Court Affidavits show that 'evidence' was introduced to jury by word of mouth, however it has never been physically present. Neither the jury nor anyone else has ever seen the marked $100 bill and the cassette tape has never been heard by anyone except the arresting officers. It was later said that the $100 bill was lost before Jeffery's arrest but the Serial number was provided in its place. Jeffrey contacted the US Department of Treasury who confirmed the serial number in fact, belonged to a $20 bill (wow, maybe prosecution didn't realize that could be tracked?). The cassette tape was said to have been inaudible and therefore destroyed but not before making the jury aware of it's existence. If this isn't enough to make you question the integrity of the prosecution, hang in there, there's more....
Lets talk about the state informant or 'snitch' whichever you prefer. Cleveland McCall. I've read many times in many different places that he is a convicted felon but haven't been able to find details on his arrests. Mississippi is only beginning to get records online for viewing and there isn't anything available on his personal history as of yet. What I have been able to confirm through filed court affidavits is the following. McCall played a huge roll in 4 major convictions.
A witness in the 1994 case of The State of Mississippi Vs Rodney Gray, McCall testified that Rodney confessed guilt to him and told him details of the day in question, while they were incarcerated together. Rodney was executed on May 17, 2011 for the kidnapping, robbery, rape and murder of 79 year old Grace Blackwell. It was a heinous crime and my first reaction was that Rodney Gray was a monster. However, in my search to find court affidavits for Jeffery's case, I came across several filed in the case of Rodney Gray and there is an eerie similarity.
Rodney's defense too, stated that evidence (DNA from the rape as well as blood) was introduced to jury by word of mouth but never verified. In fact, I saw that it wasn't even sent for testing and my guess, that's because in 1994 this was quite expensive and still took a very long time. In the 90's investigators started using DNA as a tool for 'shaking' the defendant and even evidence by word of mouth but didn't have the means to have everything tested. The other similarity is of course their number one witness, Cleveland McCall and keep in mind, this was six years before Jefferey's conviction.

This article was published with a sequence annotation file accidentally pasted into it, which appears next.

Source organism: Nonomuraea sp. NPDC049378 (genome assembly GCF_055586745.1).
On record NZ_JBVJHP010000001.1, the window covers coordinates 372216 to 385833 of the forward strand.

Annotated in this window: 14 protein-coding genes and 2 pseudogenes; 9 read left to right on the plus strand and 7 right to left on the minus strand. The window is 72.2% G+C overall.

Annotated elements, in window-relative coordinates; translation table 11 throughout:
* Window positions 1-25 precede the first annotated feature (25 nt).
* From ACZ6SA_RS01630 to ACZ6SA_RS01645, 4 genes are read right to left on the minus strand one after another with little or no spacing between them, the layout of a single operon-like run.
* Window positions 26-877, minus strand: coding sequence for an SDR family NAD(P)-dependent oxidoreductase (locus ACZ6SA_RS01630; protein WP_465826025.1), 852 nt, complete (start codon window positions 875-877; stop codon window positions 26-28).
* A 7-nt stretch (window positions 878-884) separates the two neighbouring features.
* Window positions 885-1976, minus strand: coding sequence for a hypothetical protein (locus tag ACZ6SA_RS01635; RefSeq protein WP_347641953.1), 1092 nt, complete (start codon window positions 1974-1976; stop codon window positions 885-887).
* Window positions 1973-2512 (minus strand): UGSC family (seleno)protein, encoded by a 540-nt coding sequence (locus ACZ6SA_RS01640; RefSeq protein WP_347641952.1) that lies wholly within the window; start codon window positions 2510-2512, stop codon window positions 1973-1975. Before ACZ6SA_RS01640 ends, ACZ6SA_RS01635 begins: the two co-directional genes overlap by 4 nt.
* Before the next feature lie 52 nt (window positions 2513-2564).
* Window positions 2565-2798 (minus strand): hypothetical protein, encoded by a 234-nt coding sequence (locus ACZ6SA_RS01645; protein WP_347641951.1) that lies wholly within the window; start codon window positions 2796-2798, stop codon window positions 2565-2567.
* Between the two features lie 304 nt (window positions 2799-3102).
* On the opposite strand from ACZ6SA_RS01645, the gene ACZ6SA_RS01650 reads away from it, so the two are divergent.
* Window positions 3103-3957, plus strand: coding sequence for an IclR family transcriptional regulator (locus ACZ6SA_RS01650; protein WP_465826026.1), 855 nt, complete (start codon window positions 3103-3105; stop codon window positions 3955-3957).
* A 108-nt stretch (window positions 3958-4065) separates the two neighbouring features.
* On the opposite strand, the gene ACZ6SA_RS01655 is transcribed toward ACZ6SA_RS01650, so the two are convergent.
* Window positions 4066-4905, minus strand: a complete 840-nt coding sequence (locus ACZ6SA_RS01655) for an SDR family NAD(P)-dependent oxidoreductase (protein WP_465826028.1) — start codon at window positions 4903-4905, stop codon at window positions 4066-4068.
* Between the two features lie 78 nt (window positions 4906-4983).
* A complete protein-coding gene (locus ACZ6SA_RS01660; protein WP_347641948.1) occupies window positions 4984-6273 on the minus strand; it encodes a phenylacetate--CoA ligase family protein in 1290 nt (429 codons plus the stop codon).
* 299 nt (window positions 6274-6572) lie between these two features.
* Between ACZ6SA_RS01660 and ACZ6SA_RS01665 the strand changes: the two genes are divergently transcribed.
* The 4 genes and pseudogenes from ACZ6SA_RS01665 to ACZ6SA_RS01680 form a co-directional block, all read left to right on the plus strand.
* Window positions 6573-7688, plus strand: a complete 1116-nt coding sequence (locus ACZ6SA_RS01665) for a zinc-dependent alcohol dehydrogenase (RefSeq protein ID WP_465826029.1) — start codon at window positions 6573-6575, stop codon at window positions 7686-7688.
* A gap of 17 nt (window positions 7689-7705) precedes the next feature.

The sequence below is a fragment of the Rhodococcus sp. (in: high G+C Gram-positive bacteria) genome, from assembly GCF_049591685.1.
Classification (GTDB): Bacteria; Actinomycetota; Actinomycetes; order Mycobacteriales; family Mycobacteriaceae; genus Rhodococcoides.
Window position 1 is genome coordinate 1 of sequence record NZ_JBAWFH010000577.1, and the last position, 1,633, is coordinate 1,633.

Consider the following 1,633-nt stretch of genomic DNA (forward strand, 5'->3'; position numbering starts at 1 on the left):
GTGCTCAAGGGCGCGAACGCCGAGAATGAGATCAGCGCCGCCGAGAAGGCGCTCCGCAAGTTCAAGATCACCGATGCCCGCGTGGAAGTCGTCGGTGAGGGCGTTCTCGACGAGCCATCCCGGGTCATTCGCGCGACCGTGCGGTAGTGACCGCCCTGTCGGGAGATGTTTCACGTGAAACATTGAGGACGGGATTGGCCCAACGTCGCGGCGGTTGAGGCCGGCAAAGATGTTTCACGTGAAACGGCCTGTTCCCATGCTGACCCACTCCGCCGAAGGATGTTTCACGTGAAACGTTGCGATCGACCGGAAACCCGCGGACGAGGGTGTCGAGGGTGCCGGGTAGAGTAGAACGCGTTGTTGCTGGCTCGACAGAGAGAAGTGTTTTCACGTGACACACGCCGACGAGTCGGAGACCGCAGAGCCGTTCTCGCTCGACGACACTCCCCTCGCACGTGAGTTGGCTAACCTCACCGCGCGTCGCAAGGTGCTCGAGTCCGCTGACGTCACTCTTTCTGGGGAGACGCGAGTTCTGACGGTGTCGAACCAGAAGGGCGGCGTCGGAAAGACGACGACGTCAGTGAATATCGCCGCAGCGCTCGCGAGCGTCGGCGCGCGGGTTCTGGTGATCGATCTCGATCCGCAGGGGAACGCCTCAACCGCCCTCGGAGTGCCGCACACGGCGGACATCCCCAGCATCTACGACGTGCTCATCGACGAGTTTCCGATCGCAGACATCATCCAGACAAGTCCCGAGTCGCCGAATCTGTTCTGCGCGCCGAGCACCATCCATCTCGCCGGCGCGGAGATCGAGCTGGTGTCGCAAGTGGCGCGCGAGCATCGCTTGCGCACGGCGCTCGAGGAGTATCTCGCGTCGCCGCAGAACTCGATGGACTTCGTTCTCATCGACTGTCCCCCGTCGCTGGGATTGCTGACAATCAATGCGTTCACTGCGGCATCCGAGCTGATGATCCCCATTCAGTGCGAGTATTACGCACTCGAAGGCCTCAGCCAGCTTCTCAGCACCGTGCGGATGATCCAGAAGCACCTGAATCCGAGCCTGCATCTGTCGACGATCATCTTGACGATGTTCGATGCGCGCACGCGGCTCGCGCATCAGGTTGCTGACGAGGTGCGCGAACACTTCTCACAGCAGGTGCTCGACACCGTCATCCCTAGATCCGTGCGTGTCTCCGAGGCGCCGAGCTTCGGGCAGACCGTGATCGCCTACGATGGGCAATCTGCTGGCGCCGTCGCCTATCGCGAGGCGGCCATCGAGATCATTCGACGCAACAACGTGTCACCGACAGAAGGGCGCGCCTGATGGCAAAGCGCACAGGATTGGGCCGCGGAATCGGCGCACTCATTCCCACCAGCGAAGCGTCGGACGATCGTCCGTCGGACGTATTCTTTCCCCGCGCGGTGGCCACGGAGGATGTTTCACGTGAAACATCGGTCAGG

At trials for two of the men Jeffery Wansley and Trellis Windham, McCall testified that he bought crack from both men and each of them received 30 year sentences. Again I couldn't believe the similarity in these cases. What are the chances?
Yet another case in which McCall was involved (even more so because McCall himself was shot in the head) Christopher "Pee Wee" Cleveland was sentenced to 17 years for Aggravated Assault. McCall testified that the defendant knocked on his door and shot him in the head even though witnesses put Cleveland (his last name is the same as informant's first) at another location at the same time and multiple statements were received naming the shooter, a man by the name of Raymond Murrell. (We in no way endorse this, but it does leave room for doubt) You know there is an issue of serious credibility if you are given reason to believe the victim is lying about his own victimizer.
In case anyone missed it, let me point out again that Christopher "Pee Wee" Cleveland received 17 years after being found guilty of shooting someone in the head. Both Jeffery Wansley and Trellis Windham were found guilty of selling $100 worth of crack and received 30 year sentences. Every single one of these men called McCall's character into question on appeal and filed affidavits. Does any of this seem the least bit suspect to you? The case has so many twists and turns it could be a written for movie script and I'm praying for a happy ending.
The Jeffery Wansley case has injustice written all over it and is probably one of the most blatant I've ever seen. People need to know about Jeffery's case and the unknown number of men and women with cases that are just like his. There needs to be questions asked and we need to do our part by spreading the word. More over, unless the state has evidence hidden away more convincing than the blase' blase' responses given on filed Affidavits, it appears that an exoneration is in order not just his release.
Jeffery was wronged in 1999 and is still being wronged today. He is the victim of the 'War On Drugs", an apparently soulless man and a less than honest investigation (at best) and he deserves Justice.
On February 20, 2012 the attorney generals office, made the following statement to CNN: "Our office has the singular responsibility to not only ensure that the guilty are punished, but that the innocent are set free."
If that's true, then ask Attorney General Jim Hood (601)359-3680, the following question:
How can Jeffery Wansley be charged, tried and convicted for the sale of a controlled substance and the State of Mississippi, never has to produce the alleged evidence for which he's charged, or prove that it ever existed?
Please help this man regain his freedom. Click the link below to visit his website and to donate to his defense.
Free Jeffery Wansley!
*references and additional information tagged at names and phrases
Article written by Lisa Wallace
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Freedom For All
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Article written by Mike Palmer